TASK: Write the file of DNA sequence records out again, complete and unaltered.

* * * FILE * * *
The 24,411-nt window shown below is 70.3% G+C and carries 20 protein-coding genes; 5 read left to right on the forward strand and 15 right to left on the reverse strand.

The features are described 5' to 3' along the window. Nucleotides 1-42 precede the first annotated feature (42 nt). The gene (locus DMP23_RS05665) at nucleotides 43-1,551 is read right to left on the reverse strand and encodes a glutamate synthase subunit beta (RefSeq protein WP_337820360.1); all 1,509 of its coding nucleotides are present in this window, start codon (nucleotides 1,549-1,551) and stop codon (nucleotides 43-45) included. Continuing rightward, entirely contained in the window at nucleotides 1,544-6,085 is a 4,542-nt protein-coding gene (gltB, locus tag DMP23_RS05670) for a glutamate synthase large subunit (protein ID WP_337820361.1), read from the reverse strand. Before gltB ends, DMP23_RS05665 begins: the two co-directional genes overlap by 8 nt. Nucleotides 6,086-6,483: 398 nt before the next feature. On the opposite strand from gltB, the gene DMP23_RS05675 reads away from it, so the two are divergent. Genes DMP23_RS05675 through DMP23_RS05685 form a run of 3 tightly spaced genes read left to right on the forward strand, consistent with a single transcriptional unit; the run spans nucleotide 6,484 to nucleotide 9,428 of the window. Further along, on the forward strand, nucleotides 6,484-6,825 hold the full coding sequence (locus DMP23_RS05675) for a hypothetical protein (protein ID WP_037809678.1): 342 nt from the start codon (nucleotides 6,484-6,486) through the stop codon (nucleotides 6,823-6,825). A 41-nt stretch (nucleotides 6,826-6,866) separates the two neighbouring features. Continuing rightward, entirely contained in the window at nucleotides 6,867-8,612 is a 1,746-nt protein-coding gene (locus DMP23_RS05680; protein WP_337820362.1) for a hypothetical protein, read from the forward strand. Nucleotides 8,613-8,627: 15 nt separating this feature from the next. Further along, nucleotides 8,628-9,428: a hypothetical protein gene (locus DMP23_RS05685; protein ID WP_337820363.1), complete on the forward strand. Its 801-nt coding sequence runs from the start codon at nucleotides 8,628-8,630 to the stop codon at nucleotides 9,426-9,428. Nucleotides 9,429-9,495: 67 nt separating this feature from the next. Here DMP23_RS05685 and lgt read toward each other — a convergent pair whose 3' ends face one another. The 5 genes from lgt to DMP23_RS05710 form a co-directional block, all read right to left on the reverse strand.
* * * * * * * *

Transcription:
The 24,411-nt window shown below is 70.3% G+C and carries 20 protein-coding genes; 5 read left to right on the forward strand and 15 right to left on the reverse strand.

The features are described 5' to 3' along the window. Nucleotides 1-42 precede the first annotated feature (42 nt). The gene (locus DMP23_RS05665) at nucleotides 43-1,551 is read right to left on the reverse strand and encodes a glutamate synthase subunit beta (RefSeq protein WP_337820360.1); all 1,509 of its coding nucleotides are present in this window, start codon (nucleotides 1,549-1,551) and stop codon (nucleotides 43-45) included. Continuing rightward, entirely contained in the window at nucleotides 1,544-6,085 is a 4,542-nt protein-coding gene (gltB, locus tag DMP23_RS05670) for a glutamate synthase large subunit (protein ID WP_337820361.1), read from the reverse strand. Before gltB ends, DMP23_RS05665 begins: the two co-directional genes overlap by 8 nt. Nucleotides 6,086-6,483: 398 nt before the next feature. On the opposite strand from gltB, the gene DMP23_RS05675 reads away from it, so the two are divergent. Genes DMP23_RS05675 through DMP23_RS05685 form a run of 3 tightly spaced genes read left to right on the forward strand, consistent with a single transcriptional unit; the run spans nucleotide 6,484 to nucleotide 9,428 of the window. Further along, on the forward strand, nucleotides 6,484-6,825 hold the full coding sequence (locus DMP23_RS05675) for a hypothetical protein (protein ID WP_037809678.1): 342 nt from the start codon (nucleotides 6,484-6,486) through the stop codon (nucleotides 6,823-6,825). A 41-nt stretch (nucleotides 6,826-6,866) separates the two neighbouring features. Continuing rightward, entirely contained in the window at nucleotides 6,867-8,612 is a 1,746-nt protein-coding gene (locus DMP23_RS05680; protein WP_337820362.1) for a hypothetical protein, read from the forward strand. Nucleotides 8,613-8,627: 15 nt separating this feature from the next. Further along, nucleotides 8,628-9,428: a hypothetical protein gene (locus DMP23_RS05685; protein ID WP_337820363.1), complete on the forward strand. Its 801-nt coding sequence runs from the start codon at nucleotides 8,628-8,630 to the stop codon at nucleotides 9,426-9,428. Nucleotides 9,429-9,495: 67 nt separating this feature from the next. Here DMP23_RS05685 and lgt read toward each other — a convergent pair whose 3' ends face one another. The 5 genes from lgt to DMP23_RS05710 form a co-directional block, all read right to left on the reverse strand.